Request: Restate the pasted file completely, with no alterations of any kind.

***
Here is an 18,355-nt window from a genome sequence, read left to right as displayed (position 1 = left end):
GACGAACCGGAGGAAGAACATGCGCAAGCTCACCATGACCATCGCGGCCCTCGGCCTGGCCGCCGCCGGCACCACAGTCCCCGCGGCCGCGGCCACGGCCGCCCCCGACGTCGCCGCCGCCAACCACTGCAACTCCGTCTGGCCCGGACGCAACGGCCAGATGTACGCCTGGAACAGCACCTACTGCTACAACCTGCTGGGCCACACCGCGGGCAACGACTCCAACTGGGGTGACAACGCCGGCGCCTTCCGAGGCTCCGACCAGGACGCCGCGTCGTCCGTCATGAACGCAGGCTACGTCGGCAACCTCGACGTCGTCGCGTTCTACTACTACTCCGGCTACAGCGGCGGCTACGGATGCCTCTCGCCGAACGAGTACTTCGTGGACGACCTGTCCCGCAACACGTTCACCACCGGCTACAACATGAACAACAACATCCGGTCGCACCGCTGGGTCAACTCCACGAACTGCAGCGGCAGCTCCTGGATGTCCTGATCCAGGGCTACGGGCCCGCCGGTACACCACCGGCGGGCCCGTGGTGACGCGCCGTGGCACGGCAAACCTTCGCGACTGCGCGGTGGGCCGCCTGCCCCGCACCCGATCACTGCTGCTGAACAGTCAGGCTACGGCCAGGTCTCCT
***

Here is an 18,355-nt window from a genome sequence, read left to right as displayed (position 1 = left end):
GACGAACCGGAGGAAGAACATGCGCAAGCTCACCATGACCATCGCGGCCCTCGGCCTGGCCGCCGCCGGCACCACAGTCCCCGCGGCCGCGGCCACGGCCGCCCCCGACGTCGCCGCCGCCAACCACTGCAACTCCGTCTGGCCCGGACGCAACGGCCAGATGTACGCCTGGAACAGCACCTACTGCTACAACCTGCTGGGCCACACCGCGGGCAACGACTCCAACTGGGGTGACAACGCCGGCGCCTTCCGAGGCTCCGACCAGGACGCCGCGTCGTCCGTCATGAACGCAGGCTACGTCGGCAACCTCGACGTCGTCGCGTTCTACTACTACTCCGGCTACAGCGGCGGCTACGGATGCCTCTCGCCGAACGAGTACTTCGTGGACGACCTGTCCCGCAACACGTTCACCACCGGCTACAACATGAACAACAACATCCGGTCGCACCGCTGGGTCAACTCCACGAACTGCAGCGGCAGCTCCTGGATGTCCTGATCCAGGGCTACGGGCCCGCCGGTACACCACCGGCGGGCCCGTGGTGACGCGCCGTGGCACGGCAAACCTTCGCGACTGCGCGGTGGGCCGCCTGCCCCGCACCCGATCACTGCTGCTGAACAGTCAGGCTACGGCCAGGTCTCCT